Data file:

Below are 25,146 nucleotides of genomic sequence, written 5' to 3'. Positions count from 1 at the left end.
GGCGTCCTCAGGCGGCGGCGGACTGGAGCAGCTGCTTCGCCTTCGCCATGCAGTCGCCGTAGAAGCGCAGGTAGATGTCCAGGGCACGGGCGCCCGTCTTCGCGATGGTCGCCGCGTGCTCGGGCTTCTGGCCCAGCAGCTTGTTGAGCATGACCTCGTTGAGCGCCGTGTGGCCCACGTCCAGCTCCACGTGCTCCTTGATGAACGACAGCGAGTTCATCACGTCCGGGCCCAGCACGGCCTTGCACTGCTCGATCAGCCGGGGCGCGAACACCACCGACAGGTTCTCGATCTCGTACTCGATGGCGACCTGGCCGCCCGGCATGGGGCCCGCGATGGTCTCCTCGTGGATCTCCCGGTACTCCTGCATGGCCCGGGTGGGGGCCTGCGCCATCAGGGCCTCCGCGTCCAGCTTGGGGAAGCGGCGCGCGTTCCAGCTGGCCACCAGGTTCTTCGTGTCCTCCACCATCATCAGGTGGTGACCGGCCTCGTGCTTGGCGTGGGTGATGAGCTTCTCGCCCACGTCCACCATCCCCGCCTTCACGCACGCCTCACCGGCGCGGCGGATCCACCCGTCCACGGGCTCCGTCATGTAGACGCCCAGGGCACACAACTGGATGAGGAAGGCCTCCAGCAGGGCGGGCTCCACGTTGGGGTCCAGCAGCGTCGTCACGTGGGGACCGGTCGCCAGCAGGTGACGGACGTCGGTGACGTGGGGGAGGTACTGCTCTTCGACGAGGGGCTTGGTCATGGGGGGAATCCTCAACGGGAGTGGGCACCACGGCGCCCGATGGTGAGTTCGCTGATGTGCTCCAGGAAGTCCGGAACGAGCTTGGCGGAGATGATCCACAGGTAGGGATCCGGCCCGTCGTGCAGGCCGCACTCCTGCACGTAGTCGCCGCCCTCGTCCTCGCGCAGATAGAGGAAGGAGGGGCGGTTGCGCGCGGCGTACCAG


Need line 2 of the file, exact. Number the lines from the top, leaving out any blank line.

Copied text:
GGCGTCCTCAGGCGGCGGCGGACTGGAGCAGCTGCTTCGCCTTCGCCATGCAGTCGCCGTAGAAGCGCAGGTAGATGTCCAGGGCACGGGCGCCCGTCTTCGCGATGGTCGCCGCGTGCTCGGGCTTCTGGCCCAGCAGCTTGTTGAGCATGACCTCGTTGAGCGCCGTGTGGCCCACGTCCAGCTCCACGTGCTCCTTGATGAACGACAGCGAGTTCATCACGTCCGGGCCCAGCACGGCCTTGCACTGCTCGATCAGCCGGGGCGCGAACACCACCGACAGGTTCTCGATCTCGTACTCGATGGCGACCTGGCCGCCCGGCATGGGGCCCGCGATGGTCTCCTCGTGGATCTCCCGGTACTCCTGCATGGCCCGGGTGGGGGCCTGCGCCATCAGGGCCTCCGCGTCCAGCTTGGGGAAGCGGCGCGCGTTCCAGCTGGCCACCAGGTTCTTCGTGTCCTCCACCATCATCAGGTGGTGACCGGCCTCGTGCTTGGCGTGGGTGATGAGCTTCTCGCCCACGTCCACCATCCCCGCCTTCACGCACGCCTCACCGGCGCGGCGGATCCACCCGTCCACGGGCTCCGTCATGTAGACGCCCAGGGCACACAACTGGATGAGGAAGGCCTCCAGCAGGGCGGGCTCCACGTTGGGGTCCAGCAGCGTCGTCACGTGGGGACCGGTCGCCAGCAGGTGACGGACGTCGGTGACGTGGGGGAGGTACTGCTCTTCGACGAGGGGCTTGGTCATGGGGGGAATCCTCAACGGGAGTGGGCACCACGGCGCCCGATGGTGAGTTCGCTGATGTGCTCCAGGAAGTCCGGAACGAGCTTGGCGGAGATGATCCACAGGTAGGGATCCGGCCCGTCGTGCAGGCCGCACTCCTGCACGTAGTCGCCGCCCTCGTCCTCGCGCAGATAGAGGAAGGAGGGGCGGTTGCGCGCGGCGTACCAG